5 Digital Transformation Facts That We Learned in London

May 27, 2019 by Mark Bardoe, VP Business Development EMEA, Stefanini

There can be no denying that digital innovation is changing the world of business at a rapidly accelerating pace. It isn’t just technology-focused companies that are feeling its effects, though. Organisations of all sizes and in every industry are becoming increasingly dependent on technology, and it will be those that embrace the change that go on to thrive in this new digital age.

We wanted to explore the benefits that businesses are feeling as a result of digital innovation, as well as to understand the challenges that they’re facing. So, we brought together a roster of industry-leading experts for an event in London, to share insights and learnings that they have acquired on the frontline of this revolution.

Together, we discussed some of the ways that technology is influencing disciplines such as marketing, business strategy and customer experience, and theorised where the next step of our digital journey will take us.

Here are just a few of our key learnings.

1.     Digital transformation is well underway

To better understand the challenges associated with digital transformation, we carried out a new survey, in which we spoke with our contacts throughout EMEA about the existing technology that they have in place, the scope of their digital transformation strategies and the obstacles that are standing in their way.

While we were pleased to find that the majority of companies are working on a digital transformation strategy, we were surprised to find that as many as one-in-five (19%) have no digital plan or roadmap in place. As businesses become more reliant on technology, digital transformation will become a necessity; not an option. Therefore, those that haven’t yet begun work on a digital strategy need to do so right away.

2.     Digital transformation requires more than technology

It goes without saying that innovative technology is at the heart of any digital transformation strategy. Whether it be a case of automating processes, improving customer experience or migrating a server to the cloud, without the latest technical developments, there would be no transformation.

There’s more to digitising an organisation than simply having access to technology, though. Implementing a digital strategy requires co-creation; when all areas of a company come together to create an innovative, engaging customer experience. The sign of a strong digital strategy, therefore, is that all areas of a company have collaborated to make it a success.

3.     Digital transformation improves collaboration

In any workplace, the ability to collaborate effectively is essential. While many businesses might see digital transformation primarily as means of innovating the production of goods and services, it also has great potential to break down walls and improve communication within a team.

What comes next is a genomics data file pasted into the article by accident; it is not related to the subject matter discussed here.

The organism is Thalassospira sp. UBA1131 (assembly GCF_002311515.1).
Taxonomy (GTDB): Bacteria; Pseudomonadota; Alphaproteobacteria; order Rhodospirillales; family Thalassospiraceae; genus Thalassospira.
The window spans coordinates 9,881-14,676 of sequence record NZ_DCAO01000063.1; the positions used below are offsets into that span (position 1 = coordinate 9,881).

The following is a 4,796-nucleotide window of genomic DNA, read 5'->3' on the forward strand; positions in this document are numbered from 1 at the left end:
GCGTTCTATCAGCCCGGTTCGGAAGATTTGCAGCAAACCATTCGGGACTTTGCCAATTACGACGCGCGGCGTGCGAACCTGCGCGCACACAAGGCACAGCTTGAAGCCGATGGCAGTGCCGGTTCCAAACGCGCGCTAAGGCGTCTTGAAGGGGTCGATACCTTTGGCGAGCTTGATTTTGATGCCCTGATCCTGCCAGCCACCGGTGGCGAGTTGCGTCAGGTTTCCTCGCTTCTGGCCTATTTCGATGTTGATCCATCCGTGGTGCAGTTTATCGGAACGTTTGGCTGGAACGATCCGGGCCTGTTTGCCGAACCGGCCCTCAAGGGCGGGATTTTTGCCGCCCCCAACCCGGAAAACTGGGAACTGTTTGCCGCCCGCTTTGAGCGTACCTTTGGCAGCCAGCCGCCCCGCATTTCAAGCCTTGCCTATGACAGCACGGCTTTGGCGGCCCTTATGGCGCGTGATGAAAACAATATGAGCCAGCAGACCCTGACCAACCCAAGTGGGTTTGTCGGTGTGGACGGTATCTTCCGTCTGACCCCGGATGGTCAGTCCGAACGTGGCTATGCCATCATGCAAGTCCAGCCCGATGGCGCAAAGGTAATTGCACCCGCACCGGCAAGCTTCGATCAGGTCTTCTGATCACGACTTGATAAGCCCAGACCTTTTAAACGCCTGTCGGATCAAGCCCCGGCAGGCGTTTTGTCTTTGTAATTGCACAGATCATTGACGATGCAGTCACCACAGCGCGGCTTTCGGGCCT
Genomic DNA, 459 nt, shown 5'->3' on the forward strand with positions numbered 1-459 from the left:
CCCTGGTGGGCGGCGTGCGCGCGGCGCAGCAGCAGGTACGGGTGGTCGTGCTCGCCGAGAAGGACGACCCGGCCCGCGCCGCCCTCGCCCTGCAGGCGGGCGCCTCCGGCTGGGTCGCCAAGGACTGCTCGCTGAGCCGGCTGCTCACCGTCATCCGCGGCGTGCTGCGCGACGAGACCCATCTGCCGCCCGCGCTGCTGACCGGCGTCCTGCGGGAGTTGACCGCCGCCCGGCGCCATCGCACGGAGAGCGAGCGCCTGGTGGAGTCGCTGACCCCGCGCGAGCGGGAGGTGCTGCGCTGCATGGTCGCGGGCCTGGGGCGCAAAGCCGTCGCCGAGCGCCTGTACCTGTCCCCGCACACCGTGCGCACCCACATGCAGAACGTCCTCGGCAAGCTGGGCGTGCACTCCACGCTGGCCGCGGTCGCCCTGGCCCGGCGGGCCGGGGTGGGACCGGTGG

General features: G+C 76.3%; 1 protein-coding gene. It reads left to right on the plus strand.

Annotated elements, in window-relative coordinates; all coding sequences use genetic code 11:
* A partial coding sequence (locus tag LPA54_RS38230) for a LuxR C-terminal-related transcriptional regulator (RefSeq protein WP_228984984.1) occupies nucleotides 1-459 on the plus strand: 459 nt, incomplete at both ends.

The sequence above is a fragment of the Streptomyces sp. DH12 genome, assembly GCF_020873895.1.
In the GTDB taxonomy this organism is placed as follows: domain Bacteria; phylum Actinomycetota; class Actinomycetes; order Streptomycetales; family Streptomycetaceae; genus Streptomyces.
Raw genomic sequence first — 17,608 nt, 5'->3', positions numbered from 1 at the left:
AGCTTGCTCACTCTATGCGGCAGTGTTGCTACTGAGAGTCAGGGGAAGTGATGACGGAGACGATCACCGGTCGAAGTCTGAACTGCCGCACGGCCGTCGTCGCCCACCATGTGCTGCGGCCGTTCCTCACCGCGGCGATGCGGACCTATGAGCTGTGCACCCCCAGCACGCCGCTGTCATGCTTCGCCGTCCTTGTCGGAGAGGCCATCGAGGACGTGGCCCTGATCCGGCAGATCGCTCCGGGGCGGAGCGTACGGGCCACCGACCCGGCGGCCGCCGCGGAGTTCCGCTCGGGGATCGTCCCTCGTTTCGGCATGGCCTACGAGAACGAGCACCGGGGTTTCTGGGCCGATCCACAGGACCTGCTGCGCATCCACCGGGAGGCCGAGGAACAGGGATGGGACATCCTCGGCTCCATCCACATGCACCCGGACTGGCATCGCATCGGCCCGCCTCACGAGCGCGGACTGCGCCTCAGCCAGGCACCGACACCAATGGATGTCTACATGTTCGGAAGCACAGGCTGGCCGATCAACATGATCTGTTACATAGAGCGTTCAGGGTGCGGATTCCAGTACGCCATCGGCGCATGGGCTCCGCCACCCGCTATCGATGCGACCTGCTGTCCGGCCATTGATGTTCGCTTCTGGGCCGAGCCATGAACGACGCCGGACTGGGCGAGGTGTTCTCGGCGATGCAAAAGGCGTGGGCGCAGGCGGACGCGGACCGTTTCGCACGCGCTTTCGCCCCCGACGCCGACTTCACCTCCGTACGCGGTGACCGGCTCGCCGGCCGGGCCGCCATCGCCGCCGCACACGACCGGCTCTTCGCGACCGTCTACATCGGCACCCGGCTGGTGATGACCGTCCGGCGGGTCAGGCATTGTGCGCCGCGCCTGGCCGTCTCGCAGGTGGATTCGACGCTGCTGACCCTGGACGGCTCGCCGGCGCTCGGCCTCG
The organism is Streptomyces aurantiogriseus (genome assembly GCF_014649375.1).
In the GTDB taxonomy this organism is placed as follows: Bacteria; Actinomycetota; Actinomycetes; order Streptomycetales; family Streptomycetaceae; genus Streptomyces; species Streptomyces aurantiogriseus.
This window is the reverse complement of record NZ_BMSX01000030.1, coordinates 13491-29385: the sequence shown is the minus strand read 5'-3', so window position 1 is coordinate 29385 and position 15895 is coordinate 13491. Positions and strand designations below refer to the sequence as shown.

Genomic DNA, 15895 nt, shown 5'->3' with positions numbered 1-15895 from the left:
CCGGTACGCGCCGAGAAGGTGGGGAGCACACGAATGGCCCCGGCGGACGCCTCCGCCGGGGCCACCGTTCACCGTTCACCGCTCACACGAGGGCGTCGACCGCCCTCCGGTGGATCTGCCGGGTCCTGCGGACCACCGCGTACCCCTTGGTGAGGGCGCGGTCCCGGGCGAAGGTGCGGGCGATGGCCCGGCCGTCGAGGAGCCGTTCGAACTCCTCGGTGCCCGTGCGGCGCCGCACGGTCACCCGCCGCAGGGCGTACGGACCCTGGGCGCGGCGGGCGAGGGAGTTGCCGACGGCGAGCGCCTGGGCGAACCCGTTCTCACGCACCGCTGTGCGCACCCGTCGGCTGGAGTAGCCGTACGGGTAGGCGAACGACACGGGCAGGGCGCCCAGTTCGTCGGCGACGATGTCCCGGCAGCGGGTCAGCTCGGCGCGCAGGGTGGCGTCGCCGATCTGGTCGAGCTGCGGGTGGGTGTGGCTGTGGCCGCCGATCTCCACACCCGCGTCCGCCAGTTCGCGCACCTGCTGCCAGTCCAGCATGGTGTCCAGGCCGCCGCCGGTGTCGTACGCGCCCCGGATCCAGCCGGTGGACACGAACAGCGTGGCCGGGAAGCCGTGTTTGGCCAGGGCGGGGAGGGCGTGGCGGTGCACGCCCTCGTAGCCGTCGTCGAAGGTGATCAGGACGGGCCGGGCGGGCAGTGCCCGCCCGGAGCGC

For instance, in many offices, messaging systems such as Slack and Workplace are becoming a popular alternative to email; just as file sharing via the cloud is becoming an increasingly common alternative to using attachments or repositories.

These are changes that help everyone. Reducing the amount of time spent emailing or carrying out admin helps employees to make quicker decisions and collaborate more effectively as a team, which ultimately makes an entire organisation more productive.

4.     Digital transformation requires both creativity and analytical thinking

With the vast amount of data that organisations are now housing, it’s true that achieving digital transformation requires the best possible analytical facilities. Agents and bots, for example, are able to monitor, track, search and classify vast banks of information, but it takes a great deal of creativity for leaders to extract patterns and identify real opportunities from these results.

Some business owners might be surprised to learn that creativity is crucial to the entire process of digital transformation. Depending on the scope of their digital strategy, organisations might be planning to overhaul a significant part of their existing business model, and with it, a large part of their company culture. Analytics are certainly a valuable tool in ensuring that this procedure is successful. It also becomes a question of design though, and one that ultimately requires a huge amount of creativity to get right.

5.     Digital transformation is a long-term commitment

While we are pleased to see that the majority of businesses are already hard at work on their digital transformation strategies, it’s critical that leaders understand it won’t always be an overnight process. There are certainly some quick wins to be enjoyed, especially where agile and lean methodologies are involved. The changes that a business might undergo can be significant though, and it can sometimes take months – if not years – to implement.

For a digital strategy to be a success, leaders must commit to a detailed, long-term plan. If the goal of their strategy is to turn a significantly increased profit, they might not feel the effects straightaway. But as we explored in London, digital transformation is not all about financial gain. It’s an ongoing process that has the potential to improve business functions, foster greater collaboration between team members and keep pace with a rapidly evolving world. 

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